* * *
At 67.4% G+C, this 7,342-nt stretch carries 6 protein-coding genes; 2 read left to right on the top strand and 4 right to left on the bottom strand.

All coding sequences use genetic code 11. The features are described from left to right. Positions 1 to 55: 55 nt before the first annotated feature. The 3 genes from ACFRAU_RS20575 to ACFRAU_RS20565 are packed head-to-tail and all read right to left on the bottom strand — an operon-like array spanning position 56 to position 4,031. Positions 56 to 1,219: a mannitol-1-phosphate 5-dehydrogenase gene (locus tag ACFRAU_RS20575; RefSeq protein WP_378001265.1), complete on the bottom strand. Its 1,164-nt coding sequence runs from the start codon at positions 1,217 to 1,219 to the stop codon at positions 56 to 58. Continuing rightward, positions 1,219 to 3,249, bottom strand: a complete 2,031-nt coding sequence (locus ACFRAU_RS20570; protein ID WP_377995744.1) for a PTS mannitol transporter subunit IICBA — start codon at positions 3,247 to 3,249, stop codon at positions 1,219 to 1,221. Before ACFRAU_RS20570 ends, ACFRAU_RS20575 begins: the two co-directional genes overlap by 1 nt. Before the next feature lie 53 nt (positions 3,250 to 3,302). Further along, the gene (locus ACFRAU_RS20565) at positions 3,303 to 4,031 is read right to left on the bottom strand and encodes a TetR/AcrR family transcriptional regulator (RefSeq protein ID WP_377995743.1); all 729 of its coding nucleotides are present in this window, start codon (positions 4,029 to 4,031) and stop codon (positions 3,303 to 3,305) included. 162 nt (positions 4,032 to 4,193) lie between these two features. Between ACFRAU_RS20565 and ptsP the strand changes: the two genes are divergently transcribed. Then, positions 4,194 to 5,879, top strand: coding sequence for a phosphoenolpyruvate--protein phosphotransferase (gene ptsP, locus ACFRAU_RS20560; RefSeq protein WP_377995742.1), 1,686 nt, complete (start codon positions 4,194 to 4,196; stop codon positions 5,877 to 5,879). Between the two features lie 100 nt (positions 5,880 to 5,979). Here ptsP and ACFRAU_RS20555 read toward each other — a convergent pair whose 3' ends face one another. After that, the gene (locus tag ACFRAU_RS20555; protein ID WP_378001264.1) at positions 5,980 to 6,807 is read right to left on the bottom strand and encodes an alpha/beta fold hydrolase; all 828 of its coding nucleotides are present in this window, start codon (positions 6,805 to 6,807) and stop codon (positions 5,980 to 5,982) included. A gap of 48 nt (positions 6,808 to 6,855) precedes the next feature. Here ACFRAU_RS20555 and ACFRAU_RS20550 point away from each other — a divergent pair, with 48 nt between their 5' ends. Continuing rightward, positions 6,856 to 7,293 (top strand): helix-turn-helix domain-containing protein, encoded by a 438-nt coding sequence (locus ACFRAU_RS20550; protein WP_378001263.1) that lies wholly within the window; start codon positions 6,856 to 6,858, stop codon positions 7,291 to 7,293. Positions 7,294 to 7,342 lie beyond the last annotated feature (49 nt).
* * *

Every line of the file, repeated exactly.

At 67.4% G+C, this 7,342-nt stretch carries 6 protein-coding genes; 2 read left to right on the top strand and 4 right to left on the bottom strand.

All coding sequences use genetic code 11. The features are described from left to right. Positions 1 to 55: 55 nt before the first annotated feature. The 3 genes from ACFRAU_RS20575 to ACFRAU_RS20565 are packed head-to-tail and all read right to left on the bottom strand — an operon-like array spanning position 56 to position 4,031. Positions 56 to 1,219: a mannitol-1-phosphate 5-dehydrogenase gene (locus tag ACFRAU_RS20575; RefSeq protein WP_378001265.1), complete on the bottom strand. Its 1,164-nt coding sequence runs from the start codon at positions 1,217 to 1,219 to the stop codon at positions 56 to 58. Continuing rightward, positions 1,219 to 3,249, bottom strand: a complete 2,031-nt coding sequence (locus ACFRAU_RS20570; protein ID WP_377995744.1) for a PTS mannitol transporter subunit IICBA — start codon at positions 3,247 to 3,249, stop codon at positions 1,219 to 1,221. Before ACFRAU_RS20570 ends, ACFRAU_RS20575 begins: the two co-directional genes overlap by 1 nt. Before the next feature lie 53 nt (positions 3,250 to 3,302). Further along, the gene (locus ACFRAU_RS20565) at positions 3,303 to 4,031 is read right to left on the bottom strand and encodes a TetR/AcrR family transcriptional regulator (RefSeq protein ID WP_377995743.1); all 729 of its coding nucleotides are present in this window, start codon (positions 4,029 to 4,031) and stop codon (positions 3,303 to 3,305) included. 162 nt (positions 4,032 to 4,193) lie between these two features. Between ACFRAU_RS20565 and ptsP the strand changes: the two genes are divergently transcribed. Then, positions 4,194 to 5,879, top strand: coding sequence for a phosphoenolpyruvate--protein phosphotransferase (gene ptsP, locus ACFRAU_RS20560; RefSeq protein WP_377995742.1), 1,686 nt, complete (start codon positions 4,194 to 4,196; stop codon positions 5,877 to 5,879). Between the two features lie 100 nt (positions 5,880 to 5,979). Here ptsP and ACFRAU_RS20555 read toward each other — a convergent pair whose 3' ends face one another. After that, the gene (locus tag ACFRAU_RS20555; protein ID WP_378001264.1) at positions 5,980 to 6,807 is read right to left on the bottom strand and encodes an alpha/beta fold hydrolase; all 828 of its coding nucleotides are present in this window, start codon (positions 6,805 to 6,807) and stop codon (positions 5,980 to 5,982) included. A gap of 48 nt (positions 6,808 to 6,855) precedes the next feature. Here ACFRAU_RS20555 and ACFRAU_RS20550 point away from each other — a divergent pair, with 48 nt between their 5' ends. Continuing rightward, positions 6,856 to 7,293 (top strand): helix-turn-helix domain-containing protein, encoded by a 438-nt coding sequence (locus ACFRAU_RS20550; protein WP_378001263.1) that lies wholly within the window; start codon positions 6,856 to 6,858, stop codon positions 7,291 to 7,293. Positions 7,294 to 7,342 lie beyond the last annotated feature (49 nt).